• CANB 7600 Cancer Biology: This 4-credit course focuses on molecular mechanisms that underlie cancer initiation and pathogenesis. This course is coupled with CANB 7690 - Grant Writing in Cancer Biology where students work to develop a fellowship grant in the NIH Style.
  • CANB 7610/7611 Pathobiology of Cancer: This 2-credit “hands-on” course is designed to familiarize students with cancer in different organ systems, tumor nomenclature, and micro and gross tumor pathology.
  • CANB 7613 Cancer Biology Journal Club: Students register for Journal Club (1-credit) for 6 semesters, but are encouraged to participate during their entire graduate studies.
  • CANB 7690 Grant Writing in Cancer Biology: This 1-credit course includes writing an NIH style fellowship grant proposal, and focuses on grantsmanship, persuasive writing and the peer review system. This course is coupled with CANB 7600.
  • Electives: Students choose a minimum of one 3-credit elective from a selection of course offerings; popular courses include Receptors and Cell Signaling, Immunology, Tissue Biology and Disease, Histophysiology and Practical Bioinformatics. In addition, 1-credit Special Topics courses are also offered in the spring and focus on cutting–edge technologies and rapidly evolving areas of interest in cancer biology.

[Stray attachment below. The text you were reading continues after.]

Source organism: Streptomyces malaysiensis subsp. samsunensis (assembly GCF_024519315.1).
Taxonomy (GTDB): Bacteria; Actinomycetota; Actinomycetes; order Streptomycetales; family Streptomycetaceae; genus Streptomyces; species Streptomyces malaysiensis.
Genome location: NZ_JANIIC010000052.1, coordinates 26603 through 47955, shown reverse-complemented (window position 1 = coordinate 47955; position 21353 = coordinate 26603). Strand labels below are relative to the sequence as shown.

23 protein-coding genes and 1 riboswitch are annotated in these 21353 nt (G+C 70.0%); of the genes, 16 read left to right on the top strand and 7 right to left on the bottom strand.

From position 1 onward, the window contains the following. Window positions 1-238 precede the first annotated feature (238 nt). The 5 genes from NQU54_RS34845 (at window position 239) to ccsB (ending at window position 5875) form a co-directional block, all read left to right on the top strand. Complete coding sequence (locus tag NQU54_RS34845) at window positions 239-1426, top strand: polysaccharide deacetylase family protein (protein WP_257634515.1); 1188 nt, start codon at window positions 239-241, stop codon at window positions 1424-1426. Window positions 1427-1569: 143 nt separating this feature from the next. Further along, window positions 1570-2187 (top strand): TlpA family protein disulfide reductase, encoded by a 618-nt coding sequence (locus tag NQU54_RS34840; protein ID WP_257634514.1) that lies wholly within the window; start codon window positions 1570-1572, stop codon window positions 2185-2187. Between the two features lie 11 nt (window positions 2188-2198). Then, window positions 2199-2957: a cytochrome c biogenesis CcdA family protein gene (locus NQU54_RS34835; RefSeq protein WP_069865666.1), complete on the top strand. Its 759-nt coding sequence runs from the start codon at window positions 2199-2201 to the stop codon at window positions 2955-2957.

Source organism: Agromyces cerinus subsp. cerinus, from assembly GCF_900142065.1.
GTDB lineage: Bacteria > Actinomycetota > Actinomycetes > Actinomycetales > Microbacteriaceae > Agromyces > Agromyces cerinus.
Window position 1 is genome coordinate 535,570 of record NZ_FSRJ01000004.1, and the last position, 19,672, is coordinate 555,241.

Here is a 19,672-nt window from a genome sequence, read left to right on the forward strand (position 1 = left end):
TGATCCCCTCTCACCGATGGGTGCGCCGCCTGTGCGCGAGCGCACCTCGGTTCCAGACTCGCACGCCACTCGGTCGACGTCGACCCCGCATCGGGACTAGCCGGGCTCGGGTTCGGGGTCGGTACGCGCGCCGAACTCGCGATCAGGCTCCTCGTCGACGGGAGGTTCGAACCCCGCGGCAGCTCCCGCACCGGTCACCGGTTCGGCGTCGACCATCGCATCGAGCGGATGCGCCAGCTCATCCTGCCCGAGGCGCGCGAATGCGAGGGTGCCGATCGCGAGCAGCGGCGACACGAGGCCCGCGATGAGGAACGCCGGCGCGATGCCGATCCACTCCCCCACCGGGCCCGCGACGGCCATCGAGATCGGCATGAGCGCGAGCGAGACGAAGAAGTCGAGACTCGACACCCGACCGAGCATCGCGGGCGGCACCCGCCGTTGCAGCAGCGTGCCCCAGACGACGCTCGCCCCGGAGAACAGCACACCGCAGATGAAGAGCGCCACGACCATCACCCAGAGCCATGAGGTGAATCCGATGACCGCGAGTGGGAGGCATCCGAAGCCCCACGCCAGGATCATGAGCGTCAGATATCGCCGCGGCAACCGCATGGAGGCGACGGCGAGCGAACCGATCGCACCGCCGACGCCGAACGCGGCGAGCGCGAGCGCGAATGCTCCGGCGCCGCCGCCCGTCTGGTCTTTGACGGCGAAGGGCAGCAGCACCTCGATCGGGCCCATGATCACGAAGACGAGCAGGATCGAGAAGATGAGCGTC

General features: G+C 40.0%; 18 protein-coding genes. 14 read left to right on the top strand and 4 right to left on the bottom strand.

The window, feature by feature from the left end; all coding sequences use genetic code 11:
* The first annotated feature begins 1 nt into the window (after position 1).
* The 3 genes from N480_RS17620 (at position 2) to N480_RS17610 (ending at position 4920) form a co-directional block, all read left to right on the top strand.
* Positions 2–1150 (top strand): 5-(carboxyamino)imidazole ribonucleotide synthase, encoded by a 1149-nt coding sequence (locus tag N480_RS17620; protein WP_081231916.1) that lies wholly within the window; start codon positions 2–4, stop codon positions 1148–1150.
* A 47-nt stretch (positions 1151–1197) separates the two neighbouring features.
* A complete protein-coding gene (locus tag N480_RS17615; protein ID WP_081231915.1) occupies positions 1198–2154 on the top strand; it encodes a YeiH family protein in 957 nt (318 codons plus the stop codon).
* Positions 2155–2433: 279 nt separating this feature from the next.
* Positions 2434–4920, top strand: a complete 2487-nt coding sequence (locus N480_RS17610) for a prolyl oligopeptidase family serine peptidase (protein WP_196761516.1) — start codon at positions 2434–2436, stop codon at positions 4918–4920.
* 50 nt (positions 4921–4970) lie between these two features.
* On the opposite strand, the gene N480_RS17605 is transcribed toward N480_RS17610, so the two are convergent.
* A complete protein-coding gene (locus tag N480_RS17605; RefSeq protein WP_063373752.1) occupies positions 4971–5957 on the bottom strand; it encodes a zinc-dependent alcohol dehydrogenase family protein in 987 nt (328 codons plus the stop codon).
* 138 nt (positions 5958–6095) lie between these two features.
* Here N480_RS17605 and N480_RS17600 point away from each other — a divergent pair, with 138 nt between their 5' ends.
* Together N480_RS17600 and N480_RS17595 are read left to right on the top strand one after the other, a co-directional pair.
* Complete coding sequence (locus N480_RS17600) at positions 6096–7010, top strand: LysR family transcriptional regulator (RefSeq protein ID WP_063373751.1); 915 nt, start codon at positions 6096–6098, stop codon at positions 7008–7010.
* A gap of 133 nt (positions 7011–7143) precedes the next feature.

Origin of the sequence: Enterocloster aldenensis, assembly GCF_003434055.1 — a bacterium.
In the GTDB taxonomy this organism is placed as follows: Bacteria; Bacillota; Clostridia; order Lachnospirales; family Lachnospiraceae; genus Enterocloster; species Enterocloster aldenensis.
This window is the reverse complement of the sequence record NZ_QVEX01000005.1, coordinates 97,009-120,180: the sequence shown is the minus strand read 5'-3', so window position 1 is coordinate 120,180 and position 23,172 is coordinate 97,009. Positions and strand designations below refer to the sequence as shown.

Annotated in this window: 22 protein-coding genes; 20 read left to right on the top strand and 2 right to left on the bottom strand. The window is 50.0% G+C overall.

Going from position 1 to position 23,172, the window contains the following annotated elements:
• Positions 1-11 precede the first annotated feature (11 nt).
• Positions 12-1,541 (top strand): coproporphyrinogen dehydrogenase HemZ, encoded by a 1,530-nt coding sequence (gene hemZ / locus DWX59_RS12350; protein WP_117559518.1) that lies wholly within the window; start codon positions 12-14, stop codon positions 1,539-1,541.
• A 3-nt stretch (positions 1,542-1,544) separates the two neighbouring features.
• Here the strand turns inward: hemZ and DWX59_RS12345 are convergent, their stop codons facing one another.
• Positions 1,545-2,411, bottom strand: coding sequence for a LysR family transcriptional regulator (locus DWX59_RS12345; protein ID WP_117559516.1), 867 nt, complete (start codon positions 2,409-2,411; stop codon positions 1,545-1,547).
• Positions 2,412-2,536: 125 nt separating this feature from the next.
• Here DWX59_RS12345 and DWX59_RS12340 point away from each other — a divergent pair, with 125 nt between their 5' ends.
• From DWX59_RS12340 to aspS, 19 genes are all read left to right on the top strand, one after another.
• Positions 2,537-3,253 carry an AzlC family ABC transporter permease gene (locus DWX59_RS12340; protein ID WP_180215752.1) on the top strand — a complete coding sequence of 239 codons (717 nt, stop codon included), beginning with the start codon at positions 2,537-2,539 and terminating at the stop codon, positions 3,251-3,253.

Year 3

In the fall of their third year students take their Comprehensive exam which consists of a written document in the format of an NIH application and an oral exam. Questions in the oral exam are meant to probe depth of knowledge and critical thinking. Successful completion of the written and oral exam results in admission to candidacy.

Years 4-5

Students continue their thesis research, have committee meetings every 6 months, prepare manuscripts, and write and defend their thesis. Average time to graduation is 5.4 years. The program requires one first author publication for graduation, however students typically have 2 or more publications.